Thursday, April 30, 2015

The Lyingest Marvel Cover Of All Time--Marvel Monsters: Devil Dinosaur #1!

Well, lookie what the Quarter Bin bringeth forth:

Well, that's definitely worth four bits!!

But what does that cover blurb say?

"The first appearance of the Hulk"?!?! Sure, we've all read it a million times, but the heck, right? Lay it on us, comic book!!

Slow clap.

Well played, Marvel Monsters: Devil Dinosaur #1. Well played.

Grumble grumble Xemnu the Living Titan grumble grumble demand a refund grumble grumble...

Wednesday, April 29, 2015

Bold Fashion Choices--The Unknown Soldier! (No, Not That One)

You know, DC's Unknown Soldier wasn't the first war hero to use that moniker.

Ace Comics had one back in 1941...

His identity was never revealed, and it was sorta kinda implied that he wasn't a real person, but somehow a manifestation of America who appeared whenever needed--sort of like Astro City's Old Soldier.

He had a pretty good logo, for a Golden Age joint:

But his costume? Uh...

Honey, keep wearing that, and you will remain unknown!

They completely revamped his outfit for his second appearance, in Ace Comics #2 (1941):


The full-head yellow mask (under a hat?!) with the brown uniform? The short (short SHORT) shorts with the boots? Does the spirit of America really let you go out in public like that?


Oh, yeah, he was super-strong, and could fly, and could make tornadoes!

Question about color scheme aside, he didn't look too bad from the waist up...

...but they seemingly took every opportunity to give us hinder shots:

A couple of issues later, they made some minor tweaks. They ditched the full head yellow mask in favor a a much smaller (yay) greyish face mask (uh...). But you know what?

The shorts got even shorter.

Somehow, they got even shorter.

Oh, by the way, the Unknown Soldier was an incredible bastard of a killing machine. When the Nazis try to invade New York City (they did that a lot in his stories):

But it always came back to the shorts. Those short, tight shorts...

At some point later in his career, someone finally decided to make his mask brown. And to give him full length pants!

Although this shot sure looks like he was drawn with shorts, and the colorist just made the rest of his legs brown...

Anyway, I guess the moral is: WEAR PANTS, DAMMIT!!

Tuesday, April 28, 2015

The Down Side Of Immortality!

A madman is threatening Central City (the Spirit's town, not the Flash's...hmmm, there's a Convergence story for you...) with a very unusual threat:
Good question, lady! How is that a bad thing!

So--not a utopia!!

Please remember that next time you donate money to defeat some disease--we still have to die of something, or civilization goes to hell in a handbasket.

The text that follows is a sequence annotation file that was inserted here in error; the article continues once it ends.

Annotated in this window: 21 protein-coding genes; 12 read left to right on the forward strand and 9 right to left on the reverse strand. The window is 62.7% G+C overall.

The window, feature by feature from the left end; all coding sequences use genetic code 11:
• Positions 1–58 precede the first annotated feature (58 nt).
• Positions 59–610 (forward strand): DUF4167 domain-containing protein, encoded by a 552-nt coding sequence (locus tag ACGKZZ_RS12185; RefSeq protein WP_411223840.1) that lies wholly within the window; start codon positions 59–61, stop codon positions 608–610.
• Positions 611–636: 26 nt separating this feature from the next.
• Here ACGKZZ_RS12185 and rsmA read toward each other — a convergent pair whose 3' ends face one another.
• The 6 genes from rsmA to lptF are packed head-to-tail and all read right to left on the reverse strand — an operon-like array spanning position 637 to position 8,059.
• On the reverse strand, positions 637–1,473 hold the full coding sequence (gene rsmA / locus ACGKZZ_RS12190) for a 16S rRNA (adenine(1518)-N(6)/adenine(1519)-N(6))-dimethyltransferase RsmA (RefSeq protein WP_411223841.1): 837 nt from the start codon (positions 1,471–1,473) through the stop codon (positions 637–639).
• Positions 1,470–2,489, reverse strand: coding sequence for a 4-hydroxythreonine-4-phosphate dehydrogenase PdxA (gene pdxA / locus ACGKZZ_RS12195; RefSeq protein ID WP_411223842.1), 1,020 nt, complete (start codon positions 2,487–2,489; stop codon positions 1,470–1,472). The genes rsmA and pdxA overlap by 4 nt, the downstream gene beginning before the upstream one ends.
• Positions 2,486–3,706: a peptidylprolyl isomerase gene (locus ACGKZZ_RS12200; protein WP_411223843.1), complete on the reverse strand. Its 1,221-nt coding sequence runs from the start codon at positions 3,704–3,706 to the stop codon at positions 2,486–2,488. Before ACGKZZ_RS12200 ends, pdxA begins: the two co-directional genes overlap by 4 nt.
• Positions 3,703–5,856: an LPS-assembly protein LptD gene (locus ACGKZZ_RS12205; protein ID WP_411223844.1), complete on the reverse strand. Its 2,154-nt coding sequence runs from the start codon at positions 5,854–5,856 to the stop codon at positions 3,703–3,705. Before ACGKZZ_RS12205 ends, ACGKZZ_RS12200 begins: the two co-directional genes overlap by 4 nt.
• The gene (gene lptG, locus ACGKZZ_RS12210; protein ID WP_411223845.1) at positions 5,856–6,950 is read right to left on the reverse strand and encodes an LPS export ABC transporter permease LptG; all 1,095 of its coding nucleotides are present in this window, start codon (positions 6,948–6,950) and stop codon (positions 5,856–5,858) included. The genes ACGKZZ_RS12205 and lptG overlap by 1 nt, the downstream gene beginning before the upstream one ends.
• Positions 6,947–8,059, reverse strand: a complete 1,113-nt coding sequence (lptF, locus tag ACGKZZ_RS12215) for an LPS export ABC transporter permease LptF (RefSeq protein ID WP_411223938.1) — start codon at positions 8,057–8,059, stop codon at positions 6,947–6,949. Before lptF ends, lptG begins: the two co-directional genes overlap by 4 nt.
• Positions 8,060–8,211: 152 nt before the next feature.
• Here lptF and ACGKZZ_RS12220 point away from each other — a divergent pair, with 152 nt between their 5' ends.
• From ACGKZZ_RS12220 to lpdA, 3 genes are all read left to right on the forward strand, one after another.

Of course, that's all according to a (very) mad scientist, so, you know, grain of salt and all that.

From The Spirit: The New Adventures #1 (1998) by Alan Moore and Dave Gibbons

Monday, April 27, 2015

Manic Monday Triple Overtime--This Is How Priceline Worked A Long Time Ago In A Galaxy Far, Far Away

Maybe we could send this guy to Iran, or Syria, or Latveria...


That's probably a little bit more effective than this guy:

But I'd still love to see what the Priceline Negotiator could get from Jabba!

From Star Wars #4 (2015)

Manic Monday Bonus--Balancing The Budget Through Creative Bureaucracy!!

It's time to for another of our occasional looks at the bureaucracy of Mega-City One!

Poor Mike Groober has been getting the run-around, and he wants the truth (with a little help from a little bomb he's brought along!):

The system works!!

From 2000 AD #1374 (2004)

Manic Monday--Don't Make The Boy Scouts Angry!

So, Liberty Scouts Comics #2 (1941) featured the debut of...The Liberty Scouts!!

#2 was the first issue, as there was no #1. In the Golden Age, bookkeeping was far more casual.

2 months later Liberty Scouts Comics #3 appeared...

Who are the Liberty Scouts? Here's a truncated version of their origin from #3:

There was nothing at all remarkable about the adventures of Smokey, Skipper and Strut...just three feisty, non-powered youths who fought Nazi.

Well, there was one remarkable thing, as this piece in #3 attests:

Yeah, the Boy Scouts of America sicced their lawyers on Centaur Comics, because "you might conceivably think our magazine is being published by them." Heaven forfend any publication having "Scouts" in the title!!

Well, Centaur folded quickly, as the next thing we see of these lads is:

This oddity wasn't published by Centaur, but by Chicago Mail Order, who was nebulously related to Centaur, a a freebie. Note that the cover is just the cover from Liberty Scouts Comics #2 with a redrawn logo. The contents were apparently a straight reprint of:

Oh, dear. Our friends the Liberty Scouts Guards were demoted to a back-up feature (in this issue, the very last story, even), while former back-up Man Of War got the cover and the title!

Well, Man Of War Comics didn't last any longer than Liberty Scouts Comics--just two issues--so we can't blame the Boy Scout's litigiousness for all of their problems.

The moral of the story--don't plan on publishing The Justice Scouts or X-Scouts unless your lawyers are pretty good...

Sunday, April 26, 2015

Squish Thing!!

Another question people often ask:

"Hey, snell, could you show us a time when Len Wein and Bernie Wrightson doing a Simpsons story?"

Your wish is my command!

See, one day, a chance collision resulted in...

A most delicious discovery:

So Homer becomes obsessed with re-creating the perfect lime Squishee beer...

Moe, however, decided to stop Homer, both to protect his bar business, and because he wanted Marge for himself.


But this is a comic book, so we know Homer survives...

And when Moe menaces Marge:

Fortunately, this story has a happier ending than the original Swamp Thing tale...

Too bad we never got to see the Alan Moore version of Squish Thing...

From Treehouse Of Horror #11 (2005)